Noblesse Oblige May Hamper Resolution of Employee Dispute

It is not a stretch to assert that a hallmark of a society’s progress in “promot[ing] the general welfare” can be seen in its efforts to afford dignity to citizens with physical and mental disabilities. On July 26, 1990, the Americans with Disabilities Act (ADA) was signed into law, affording citizens with disabilities new opportunities to participate in the nation’s economic, cultural,  and social life. The ADA has had a profound effect upon expanding the rights of and opportunities for Americans with disabilities to secure economic independence as well as mobility and, through increased visibility, greater acceptance.

A substantial proportion of Americans have some kind of disability. According to the US Bureau of Labor Statistics (06/21/18), 51.2 million (18.7%) of the nation’s population have a disability, and 32.5 million (12%) have a severe disability. These data span all groups, ages, and genders, from military veterans to the blind. Of those with a disability, 56% are reported to be employed, part- or full-time, and 44% with a non-severe disability work full-time, year-round.

Labor strikes are a rare event in the Commonwealth, as is a union presence in its economy. Thus, a strike by employees in Fairfax County, in microcosm, reflects an unusual occurrence and represents an important social concern. But it has happened: A group of employees with disabilities have engaged with their employer in a union organizing contest. The public policy issue is whether such employees qualify for union representation, a right enjoyed by persons without disabilities, a decision to be made by the National Labor Relations Board (NLRB).

Under a federal program called Ability One, Didlake, a Manassas, Virginia-based not-for-profit, employs 20 persons with disabilities at a military facility in Arlington. Under the program, “75% of the direct labor hours … must be performed by individuals with significant disabilities who are unable to engage in competitive employment….” The Arlington group is among the 2,000 persons served by Didlake across the Commonwealth. In late May, Didlake employees in Arlington walked out and picketed the facility. In June, the regional NLRB sided with the employees’ petition allowing unionization, which the employer has appealed.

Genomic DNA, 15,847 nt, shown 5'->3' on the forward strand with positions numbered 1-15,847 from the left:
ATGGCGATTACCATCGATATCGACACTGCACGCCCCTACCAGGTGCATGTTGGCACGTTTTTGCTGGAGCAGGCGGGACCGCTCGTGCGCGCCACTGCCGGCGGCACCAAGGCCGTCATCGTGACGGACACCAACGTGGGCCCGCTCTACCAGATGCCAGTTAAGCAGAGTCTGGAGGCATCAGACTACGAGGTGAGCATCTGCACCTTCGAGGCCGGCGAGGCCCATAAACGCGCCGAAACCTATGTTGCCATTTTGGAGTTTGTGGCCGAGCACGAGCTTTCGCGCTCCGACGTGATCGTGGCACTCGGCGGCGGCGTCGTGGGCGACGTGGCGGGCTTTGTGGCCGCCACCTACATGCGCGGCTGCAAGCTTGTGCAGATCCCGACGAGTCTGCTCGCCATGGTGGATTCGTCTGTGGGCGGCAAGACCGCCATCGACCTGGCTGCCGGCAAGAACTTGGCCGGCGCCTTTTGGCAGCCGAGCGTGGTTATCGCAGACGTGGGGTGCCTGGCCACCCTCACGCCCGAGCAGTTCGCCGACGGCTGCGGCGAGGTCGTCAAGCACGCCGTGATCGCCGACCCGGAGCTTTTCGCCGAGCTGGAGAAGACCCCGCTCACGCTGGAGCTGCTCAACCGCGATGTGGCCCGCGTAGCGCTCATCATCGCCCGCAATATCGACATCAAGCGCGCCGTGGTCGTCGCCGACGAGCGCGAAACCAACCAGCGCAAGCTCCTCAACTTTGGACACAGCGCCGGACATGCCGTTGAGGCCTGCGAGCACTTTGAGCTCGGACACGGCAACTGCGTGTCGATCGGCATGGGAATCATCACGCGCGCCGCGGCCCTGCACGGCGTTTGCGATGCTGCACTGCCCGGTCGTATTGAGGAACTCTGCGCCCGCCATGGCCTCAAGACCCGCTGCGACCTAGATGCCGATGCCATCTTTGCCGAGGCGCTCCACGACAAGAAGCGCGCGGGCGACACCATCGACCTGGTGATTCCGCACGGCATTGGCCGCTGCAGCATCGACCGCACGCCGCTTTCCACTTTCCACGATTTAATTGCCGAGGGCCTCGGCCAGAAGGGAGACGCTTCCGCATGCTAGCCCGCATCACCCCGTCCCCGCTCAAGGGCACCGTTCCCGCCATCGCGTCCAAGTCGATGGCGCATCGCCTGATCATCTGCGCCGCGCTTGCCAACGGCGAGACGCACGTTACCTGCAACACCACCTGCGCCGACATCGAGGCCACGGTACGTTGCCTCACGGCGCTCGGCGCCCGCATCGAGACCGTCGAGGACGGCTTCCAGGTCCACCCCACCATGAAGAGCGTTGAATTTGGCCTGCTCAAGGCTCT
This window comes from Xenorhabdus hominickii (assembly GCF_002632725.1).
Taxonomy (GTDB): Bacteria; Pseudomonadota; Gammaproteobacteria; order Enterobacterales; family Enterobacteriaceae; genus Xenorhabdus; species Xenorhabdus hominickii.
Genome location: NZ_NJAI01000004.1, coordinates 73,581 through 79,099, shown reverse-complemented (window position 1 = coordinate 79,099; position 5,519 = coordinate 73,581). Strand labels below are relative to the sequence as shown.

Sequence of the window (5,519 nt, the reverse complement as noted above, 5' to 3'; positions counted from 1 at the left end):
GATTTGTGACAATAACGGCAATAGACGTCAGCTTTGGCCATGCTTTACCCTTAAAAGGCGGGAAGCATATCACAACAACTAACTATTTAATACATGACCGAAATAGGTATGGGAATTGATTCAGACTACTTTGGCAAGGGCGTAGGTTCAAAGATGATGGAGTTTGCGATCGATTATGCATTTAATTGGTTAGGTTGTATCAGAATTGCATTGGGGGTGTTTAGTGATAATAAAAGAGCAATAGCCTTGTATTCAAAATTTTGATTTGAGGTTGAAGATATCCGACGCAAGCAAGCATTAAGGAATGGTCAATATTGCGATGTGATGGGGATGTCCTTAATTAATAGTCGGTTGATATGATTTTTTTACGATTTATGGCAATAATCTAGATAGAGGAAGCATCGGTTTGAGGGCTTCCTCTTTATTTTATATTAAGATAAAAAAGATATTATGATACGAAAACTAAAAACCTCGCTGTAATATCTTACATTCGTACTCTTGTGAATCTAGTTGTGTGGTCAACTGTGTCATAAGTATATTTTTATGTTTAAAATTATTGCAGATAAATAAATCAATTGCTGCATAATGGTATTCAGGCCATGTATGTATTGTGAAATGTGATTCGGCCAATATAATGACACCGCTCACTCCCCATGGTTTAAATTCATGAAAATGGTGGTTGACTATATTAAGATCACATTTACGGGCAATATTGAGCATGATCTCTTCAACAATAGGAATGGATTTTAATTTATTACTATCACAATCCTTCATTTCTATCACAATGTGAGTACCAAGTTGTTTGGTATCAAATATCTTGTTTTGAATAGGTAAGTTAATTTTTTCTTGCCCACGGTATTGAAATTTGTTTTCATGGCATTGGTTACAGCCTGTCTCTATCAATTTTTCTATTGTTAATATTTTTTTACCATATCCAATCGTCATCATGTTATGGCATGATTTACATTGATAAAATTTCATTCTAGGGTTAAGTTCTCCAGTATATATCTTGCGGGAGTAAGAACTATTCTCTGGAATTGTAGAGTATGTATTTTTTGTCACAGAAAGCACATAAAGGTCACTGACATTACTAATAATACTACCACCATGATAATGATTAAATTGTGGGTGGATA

According to the employer, wage rates of Didlake employees are well above the minimum wage due to federal contractor requirements; they are also covered by health insurance and are eligible to elect participation in pension benefits under a 401(k) plan. Thus the traditional labor-management economic issues appear muted to some degree, although the employees, according to media reports, seek increased wages and health coverage. The employer’s challenge to the unionization efforts rests upon a 2004 NLRB decision concerning the standing of the employees as a “statutory” or rehabilitative one in relation to their employment and with their employer.

Under IRS rules, a “statutory” employee is simply anyone who performs services for compensation where the employer determines what work is done, where, and how. Generally, this is the definition used by the NLRB unless there are strong reasons to find otherwise. Unfortunately, the case relied upon and cited by the employer appears to contain a tautology to support a finding of non-statutory employment:

The imposition of collective bargaining at the rehabilitative stage could interfere with the rehabilitative process itself, and thereby delay the day when the clients can enter into the mainstream of economic society.… Because collective bargaining could constitute a harmful intrusion on the rehabilitative purpose of these programs, assertion of the Board’s jurisdiction would work at cross purposes…. (emphasis added)